An Unconventional Strategy for More Income and Total Return

Conventional wisdom is frequently no wisdom. Investing, more than most endeavors, is larded with platitudes masquerading as profundity, such as: “Don’t throw good money after bad,” and a similar iteration, “Don’t catch a falling knife.”total-return

Both clichés basically caution against investing in companies whose shares are falling (or have fallen).

[ad#Google Adsense 336×280-IA]The corollary is to use a stop-loss order to limit capital loss at a predetermined percentage of your initial investment, say 10% or 15%.

I’ve never used a stop-loss.

I’ve also frequently “thrown good money after bad” and have “caught falling knives.”

Of course, I hold an opposite view. I’m glad to have “thrown” and to have “caught,” because I’ve picked up yield, lowered my cost basis, and amplified total return when I have.

I’m an income and value investor. I usually buy disfavored companies whose shares are trending lower. Sometimes I get it right, or close to right. I buy near the bottom.

Other times, I don’t get it right. The stock continues to fall, and sometimes not by an inconsequential amount. A few have even dropped an additional 50%. Did I panic? Did I self-immolate with regret? To the contrary, I continued to buy. In nearly every case, I’m glad I did.

Russian natural gas giant Gazprom OAO (OTC: OGZPY) is a recent example of my bucking conventional wisdom. I began to accumulate Gazprom shares after first recommending the company to Personal Wealth Advisor readers last year. At the time, Gazprom shares were trading at around $7.

I believed my analysis was rational. Gazprom shares were being pulled through the wringer on economic sanctions the West had imposed on Russia. A weak ruble and even weaker economic growth in Russia exacerbated matters. Russia’s desire to incorporate Crimea into the republic and its military skirmishes with Ukraine only added dead weight.

Where others saw despair, I saw value. Conflict and uncertainty frequently calibrate to produce value. I saw value in Gazprom. Its shares were trading at less than 3 times trailing 12-month earnings. Its shares yielded close to 6%. This is a company that sells over $90 billion of natural gas and oil annually. Value would be realized when political risk abated, so I reasoned.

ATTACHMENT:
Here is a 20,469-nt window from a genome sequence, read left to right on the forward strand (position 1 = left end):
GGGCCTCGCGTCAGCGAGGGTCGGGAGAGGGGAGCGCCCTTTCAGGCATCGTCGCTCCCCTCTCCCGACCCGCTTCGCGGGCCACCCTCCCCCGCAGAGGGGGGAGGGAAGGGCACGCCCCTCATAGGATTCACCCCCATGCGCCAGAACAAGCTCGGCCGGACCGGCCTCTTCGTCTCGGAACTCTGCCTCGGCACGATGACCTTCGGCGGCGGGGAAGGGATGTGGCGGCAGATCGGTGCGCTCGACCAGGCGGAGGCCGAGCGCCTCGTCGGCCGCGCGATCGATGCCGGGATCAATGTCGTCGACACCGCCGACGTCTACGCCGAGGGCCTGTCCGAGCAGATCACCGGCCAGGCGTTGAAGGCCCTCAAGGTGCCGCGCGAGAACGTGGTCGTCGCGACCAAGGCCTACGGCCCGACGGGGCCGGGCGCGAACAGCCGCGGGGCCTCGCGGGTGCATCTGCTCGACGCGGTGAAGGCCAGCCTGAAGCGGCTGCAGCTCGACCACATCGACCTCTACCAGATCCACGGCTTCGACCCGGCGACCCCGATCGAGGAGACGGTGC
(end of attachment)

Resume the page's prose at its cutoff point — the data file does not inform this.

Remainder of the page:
Not everyone agreed with my assessment. Gazprom shares continued to fall, hitting a low of $3.60 in December. Nevertheless, I continued to recommend that Personal Wealth Advisor readers add to their position.

Never did I discuss a stop-loss. If I had recommended buying Gazprom with a 15% stop-loss, we would have been stopped out of Gazprom at around $6 a share. We’d have locked in a 15% loss. By recommending buying into a down trend, investors have been able to lower their cost basis and raise their yield.

Today, Gazprom shares trade around $6. To be sure, this is still below my initial recommendation price. But because I recommended buying more shares at a lower price, readers who followed my recommendation are in positive territory. My average cost per share is significantly below $7. My expected yield is above 6% (based on the last dividend).

My strategy isn’t for everyone. It requires patience and fortitude, which many investors lack. It requires liquidity, which you should keep anyway. As a rule, it’s always a good idea to have extra cash on hand. You never know when opportunity will arise.

You might push back and say, “Why not take the 15% loss and put the proceeds into a new investment that will rise?”

If life were only so tidy. In the real world, investors are just as likely to invest in another stock that drops 15% and stops them out again. You can stop-loss your way to zero. In my years of experience, I’ve concluded that stop-losses stop gains as much as they stop losses.

So, if I like an investment and I’m confident in my analysis, I’ll hang around. I’m usually glad I did. I’ll “throw falling knives” or “catch bad money,” or whatever it is I parroted at the beginning, as long it leads to positive investment returns. It frequently does.

— Steve Mauzy

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Source: Wyatt Investment Research